When it comes to agency valuations, agency owners often ask us questions like, “How is the value of our years in business, our reputation, our organic growth, or our customer retention rate factored into the analysis”?
The simple answer is that all aspects, if valuable, contribute to the economic performance of an agency. Let’s consider customer retention.
According to some sources, the insurance industry has the highest customer acquisition cost (CAC). I assume the sources are talking about CAC as a percent of first year revenue. As a percentage of lifetime revenue, the CAC is probably not much different than other industries. Nevertheless, there are a lot of different models in the industry for acquiring customers – direct marketing, lead purchasing, referral development, producers, etc. When you break it down, the acquisition cost is likely 75-100% of the first year’s revenue – which is less than 20% of the lifetime revenue. I suggest that because the average agency using a marketing-driven model (e.g. personal lines) is spending 3-6% of revenue to replace roughly 10-20% of lost business (e.g. 5%/15% = 33%). Agencies using a producer-driven model, typically spend 40-50% on the first year’s commission. In addition to those acquisition costs are the salaries and bonuses paid to CSRs involved in sales, so adding it all up likely puts the CAC in the range of 75-100% of the first year’s revenue.
Agency principals understand that retention is important, but I don’t believe that many of them necessarily think about the value of improving retention. I ran some simple modeling to demonstrate the impact of retention over 10 years.
The chart below shows policy growth assuming starting at 0 policies and writing 20 new policies per month while maintaining three different levels of retention. I added a growth variable of +1% based on the policies in-force since the number of sales should increase with the size of the agency. I chose to model this on policy growth because then we don’t have to think about premium, rate increases, carrier commission rates, or such other factors. I used 88% retention, the industry average for standard P&C agencies, as a benchmark and then +/- 6% for comparison. One thing is obvious from the model: increasing retention has a compounding effect over time.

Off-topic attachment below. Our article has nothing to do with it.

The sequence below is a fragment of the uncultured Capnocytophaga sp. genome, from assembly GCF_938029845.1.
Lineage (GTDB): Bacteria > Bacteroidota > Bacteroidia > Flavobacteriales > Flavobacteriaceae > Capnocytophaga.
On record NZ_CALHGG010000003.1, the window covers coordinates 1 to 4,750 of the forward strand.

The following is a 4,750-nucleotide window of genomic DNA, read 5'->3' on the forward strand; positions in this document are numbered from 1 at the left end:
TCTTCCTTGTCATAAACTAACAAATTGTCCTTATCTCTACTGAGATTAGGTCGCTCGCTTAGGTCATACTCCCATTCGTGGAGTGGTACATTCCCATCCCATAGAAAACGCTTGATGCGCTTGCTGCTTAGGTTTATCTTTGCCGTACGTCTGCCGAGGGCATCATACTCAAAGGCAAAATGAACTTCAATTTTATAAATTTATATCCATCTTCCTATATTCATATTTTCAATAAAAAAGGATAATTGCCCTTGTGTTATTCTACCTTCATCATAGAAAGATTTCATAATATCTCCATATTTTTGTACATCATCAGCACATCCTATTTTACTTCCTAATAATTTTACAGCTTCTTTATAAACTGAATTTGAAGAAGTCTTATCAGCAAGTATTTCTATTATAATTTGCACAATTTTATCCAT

Compared to the 88% retention benchmark, dropping down to 82% yields 13% fewer policies after 5 years and 25% fewer after 10 years. Increasing to 94% retention yields 16% more policies after 5 years and an astounding 37% more after 10 years. Based on the modeling, maintaining an 88% retention would leave the agency with 62.7% of the business that was written over a 10-year period. Dropping down to 82% retention leaves the agency with 50.4% of the business written. Averaging a 94% retention over 10 years yields 78.9% of the policies written still being on the books. Quite a dramatic difference for relatively small changes in retention!
The effect of cross-selling and revenue per policy are important variables to consider in your growth strategy but these have linear correlations to growth. For example, if the agency sold 1.5 policies per new customer, then the model would run at initially adding 30 policies per month and end with a 50% higher policy count after 10 years because the agency sold 50% more policies per month. Again though, increasing retention compounds growth over time.